"We need others physically, emotionally, intellectually; we need them if we are to know anything, even ourselves."
We hear often that love is patient and kind, not envious or prideful. We hear that human love is a reflection of divine love. We hear that God is love. But how do we understand its work in our lives, its perils and rewards? Here, the incomparable C. S. Lewis examines human love in four forms: affection, the most basic, general, and emotive; friendship, the most rare, least jealous, and, in being freely chosen, perhaps the most profound; Eros, passionate love that can run counter to happiness and poses real danger; charity, the greatest, most spiritual, and least selfish. Proper love is a risk, but to bar oneself from it--to deny love--is a damning choice. Love is a need and a gift; love brings joy and laughter. We must seek to be awakened and so to find an Appreciative love through which "all things are possible."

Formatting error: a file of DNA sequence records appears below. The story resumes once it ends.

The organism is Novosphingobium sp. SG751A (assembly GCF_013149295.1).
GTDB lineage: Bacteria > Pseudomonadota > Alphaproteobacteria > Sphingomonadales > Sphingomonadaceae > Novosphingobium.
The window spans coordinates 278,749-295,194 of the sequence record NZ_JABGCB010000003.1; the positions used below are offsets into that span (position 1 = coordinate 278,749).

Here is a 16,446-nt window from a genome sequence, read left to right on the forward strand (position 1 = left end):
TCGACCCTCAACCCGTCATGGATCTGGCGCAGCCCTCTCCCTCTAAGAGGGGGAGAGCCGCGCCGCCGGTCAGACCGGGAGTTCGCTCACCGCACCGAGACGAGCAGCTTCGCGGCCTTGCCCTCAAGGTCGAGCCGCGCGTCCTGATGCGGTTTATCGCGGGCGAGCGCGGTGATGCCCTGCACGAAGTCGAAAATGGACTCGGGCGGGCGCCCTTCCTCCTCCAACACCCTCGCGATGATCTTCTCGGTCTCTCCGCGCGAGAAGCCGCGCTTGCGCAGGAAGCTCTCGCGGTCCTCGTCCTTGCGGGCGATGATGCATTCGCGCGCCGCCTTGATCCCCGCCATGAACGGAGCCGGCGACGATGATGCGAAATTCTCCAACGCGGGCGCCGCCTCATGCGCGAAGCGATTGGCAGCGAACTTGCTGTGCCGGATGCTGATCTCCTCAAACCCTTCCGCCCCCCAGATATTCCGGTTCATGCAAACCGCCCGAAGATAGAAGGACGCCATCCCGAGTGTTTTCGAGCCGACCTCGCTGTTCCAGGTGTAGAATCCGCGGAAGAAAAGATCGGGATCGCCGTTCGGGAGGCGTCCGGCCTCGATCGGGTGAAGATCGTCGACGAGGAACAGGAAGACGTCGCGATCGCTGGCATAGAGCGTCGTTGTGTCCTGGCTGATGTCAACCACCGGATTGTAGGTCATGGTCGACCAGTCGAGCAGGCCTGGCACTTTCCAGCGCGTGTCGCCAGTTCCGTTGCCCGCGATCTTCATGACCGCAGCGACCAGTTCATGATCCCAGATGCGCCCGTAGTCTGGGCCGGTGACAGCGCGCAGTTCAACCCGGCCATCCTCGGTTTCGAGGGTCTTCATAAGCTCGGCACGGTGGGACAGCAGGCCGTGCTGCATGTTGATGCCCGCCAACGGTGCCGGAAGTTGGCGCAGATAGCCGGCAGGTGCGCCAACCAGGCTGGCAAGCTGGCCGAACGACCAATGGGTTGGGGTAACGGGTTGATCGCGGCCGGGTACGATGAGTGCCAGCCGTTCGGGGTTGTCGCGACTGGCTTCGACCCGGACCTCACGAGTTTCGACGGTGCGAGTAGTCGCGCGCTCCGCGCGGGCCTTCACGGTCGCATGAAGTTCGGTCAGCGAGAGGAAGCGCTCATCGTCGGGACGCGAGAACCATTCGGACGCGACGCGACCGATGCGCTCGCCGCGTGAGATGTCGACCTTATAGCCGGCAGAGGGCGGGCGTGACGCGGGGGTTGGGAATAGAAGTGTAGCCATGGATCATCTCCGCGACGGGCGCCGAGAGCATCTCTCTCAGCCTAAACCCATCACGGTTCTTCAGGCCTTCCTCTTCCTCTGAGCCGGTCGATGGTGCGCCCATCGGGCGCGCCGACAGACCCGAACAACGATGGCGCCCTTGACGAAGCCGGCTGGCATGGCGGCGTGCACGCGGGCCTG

"The Four Loves deserves to become a minor classic as a modern mirror of our souls, a mirror of the virtues and failings of human loving." —New York Times Book Review
"Lewis has a keen eye, a large measure of human sympathy, wit, and a command of simple words." —Times Literary Supplement
C. S. (Clive Staples) Lewis (1898-1963), one of the great writers of the twentieth century, also continues to be one of our most influential Christian thinkers. He wrote more than thirty books, both popular and scholarly, including The Chronicles of Narnia series, The Screwtape Letters, The Four Loves, Mere Christianity, and Surprised by Joy.
Who could conceivably begin to love God on such a prudential ground--because the security (so to speak) is better? Who could even include it among the grounds for loving? Would you choose a wife or a Friend--if it comes to that, would you choose a dog--in this spirit? One must be outside the world of love, of all loves, before one thus calculates.His description of Christianity here is no less forceful and opinionated than in Mere Christianity or The Problem of Pain, but it is far less anxious about its reader's response--and therefore more persuasive than any of his apologetics. When he begins to describe the nature of faith, Lewis writes: "Take it as one man's reverie, almost one man's myth. If anything in it is useful to you, use it; if anything is not, never give it a second thought." --Michael Joseph Gross